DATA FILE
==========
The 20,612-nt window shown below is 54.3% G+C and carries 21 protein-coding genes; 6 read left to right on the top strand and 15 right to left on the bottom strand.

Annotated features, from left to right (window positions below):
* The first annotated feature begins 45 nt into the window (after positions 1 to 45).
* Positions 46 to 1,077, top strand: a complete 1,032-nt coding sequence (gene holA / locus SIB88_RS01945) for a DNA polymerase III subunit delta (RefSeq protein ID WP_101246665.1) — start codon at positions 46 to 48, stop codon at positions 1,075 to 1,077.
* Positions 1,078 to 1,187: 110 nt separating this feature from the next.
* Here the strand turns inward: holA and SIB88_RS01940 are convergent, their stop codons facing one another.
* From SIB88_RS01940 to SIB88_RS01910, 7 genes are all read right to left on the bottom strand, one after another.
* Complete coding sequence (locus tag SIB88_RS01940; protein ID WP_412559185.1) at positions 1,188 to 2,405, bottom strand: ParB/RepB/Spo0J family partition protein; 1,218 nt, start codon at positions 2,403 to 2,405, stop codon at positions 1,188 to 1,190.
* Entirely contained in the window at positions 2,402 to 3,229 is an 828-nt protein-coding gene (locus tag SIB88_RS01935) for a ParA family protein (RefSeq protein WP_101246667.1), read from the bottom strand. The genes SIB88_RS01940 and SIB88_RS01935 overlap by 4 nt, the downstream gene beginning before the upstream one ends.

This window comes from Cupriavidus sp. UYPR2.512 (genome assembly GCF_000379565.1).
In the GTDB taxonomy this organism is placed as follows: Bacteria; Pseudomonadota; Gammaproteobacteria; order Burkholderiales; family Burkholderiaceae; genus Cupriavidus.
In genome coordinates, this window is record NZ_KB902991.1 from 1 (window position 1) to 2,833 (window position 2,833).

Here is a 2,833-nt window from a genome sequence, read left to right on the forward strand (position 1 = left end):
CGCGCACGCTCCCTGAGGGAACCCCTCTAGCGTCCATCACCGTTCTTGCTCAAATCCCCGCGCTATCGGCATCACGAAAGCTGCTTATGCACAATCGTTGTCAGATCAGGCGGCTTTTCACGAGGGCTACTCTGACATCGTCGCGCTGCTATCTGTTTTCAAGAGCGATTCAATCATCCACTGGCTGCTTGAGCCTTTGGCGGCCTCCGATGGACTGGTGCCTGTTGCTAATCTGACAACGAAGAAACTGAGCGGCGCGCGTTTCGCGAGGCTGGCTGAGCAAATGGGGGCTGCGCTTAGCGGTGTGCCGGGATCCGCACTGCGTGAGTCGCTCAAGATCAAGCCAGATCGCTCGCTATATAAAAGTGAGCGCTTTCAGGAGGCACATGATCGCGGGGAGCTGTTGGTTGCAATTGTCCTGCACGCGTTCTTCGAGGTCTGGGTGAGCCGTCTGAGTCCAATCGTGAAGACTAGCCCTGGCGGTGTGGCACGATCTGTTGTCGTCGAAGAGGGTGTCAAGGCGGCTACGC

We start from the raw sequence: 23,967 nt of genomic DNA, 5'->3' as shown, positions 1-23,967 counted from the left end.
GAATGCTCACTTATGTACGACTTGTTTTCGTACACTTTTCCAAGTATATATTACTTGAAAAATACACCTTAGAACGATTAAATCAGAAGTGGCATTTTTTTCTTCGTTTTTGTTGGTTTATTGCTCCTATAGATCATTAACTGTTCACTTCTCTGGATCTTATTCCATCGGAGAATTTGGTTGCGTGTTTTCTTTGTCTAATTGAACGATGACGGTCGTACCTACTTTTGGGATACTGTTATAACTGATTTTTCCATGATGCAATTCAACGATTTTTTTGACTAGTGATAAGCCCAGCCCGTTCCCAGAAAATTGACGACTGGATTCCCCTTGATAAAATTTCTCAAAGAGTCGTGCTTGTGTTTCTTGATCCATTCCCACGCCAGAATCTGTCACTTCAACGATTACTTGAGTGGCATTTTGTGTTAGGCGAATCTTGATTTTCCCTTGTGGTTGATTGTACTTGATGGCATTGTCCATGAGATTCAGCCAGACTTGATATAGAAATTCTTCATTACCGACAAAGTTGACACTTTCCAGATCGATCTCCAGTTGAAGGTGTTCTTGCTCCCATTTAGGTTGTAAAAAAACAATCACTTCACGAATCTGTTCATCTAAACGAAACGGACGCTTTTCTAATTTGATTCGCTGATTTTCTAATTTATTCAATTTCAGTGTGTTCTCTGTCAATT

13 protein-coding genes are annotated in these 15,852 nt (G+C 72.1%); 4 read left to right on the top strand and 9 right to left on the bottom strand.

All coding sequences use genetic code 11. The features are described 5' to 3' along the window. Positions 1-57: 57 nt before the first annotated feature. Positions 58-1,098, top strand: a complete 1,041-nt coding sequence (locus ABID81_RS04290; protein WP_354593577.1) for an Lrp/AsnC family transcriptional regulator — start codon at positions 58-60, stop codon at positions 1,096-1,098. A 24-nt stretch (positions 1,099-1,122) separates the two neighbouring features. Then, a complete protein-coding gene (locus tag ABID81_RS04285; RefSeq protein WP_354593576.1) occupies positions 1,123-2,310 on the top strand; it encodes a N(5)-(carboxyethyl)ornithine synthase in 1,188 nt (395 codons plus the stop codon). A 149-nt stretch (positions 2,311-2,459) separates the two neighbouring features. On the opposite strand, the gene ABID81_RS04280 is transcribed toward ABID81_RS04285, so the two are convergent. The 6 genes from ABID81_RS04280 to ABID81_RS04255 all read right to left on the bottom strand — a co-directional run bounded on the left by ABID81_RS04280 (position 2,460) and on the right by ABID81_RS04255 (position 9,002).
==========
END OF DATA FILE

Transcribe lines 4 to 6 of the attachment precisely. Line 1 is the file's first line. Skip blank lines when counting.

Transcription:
* Positions 46 to 1,077, top strand: a complete 1,032-nt coding sequence (gene holA / locus SIB88_RS01945) for a DNA polymerase III subunit delta (RefSeq protein ID WP_101246665.1) — start codon at positions 46 to 48, stop codon at positions 1,075 to 1,077.
* Positions 1,078 to 1,187: 110 nt separating this feature from the next.
* Here the strand turns inward: holA and SIB88_RS01940 are convergent, their stop codons facing one another.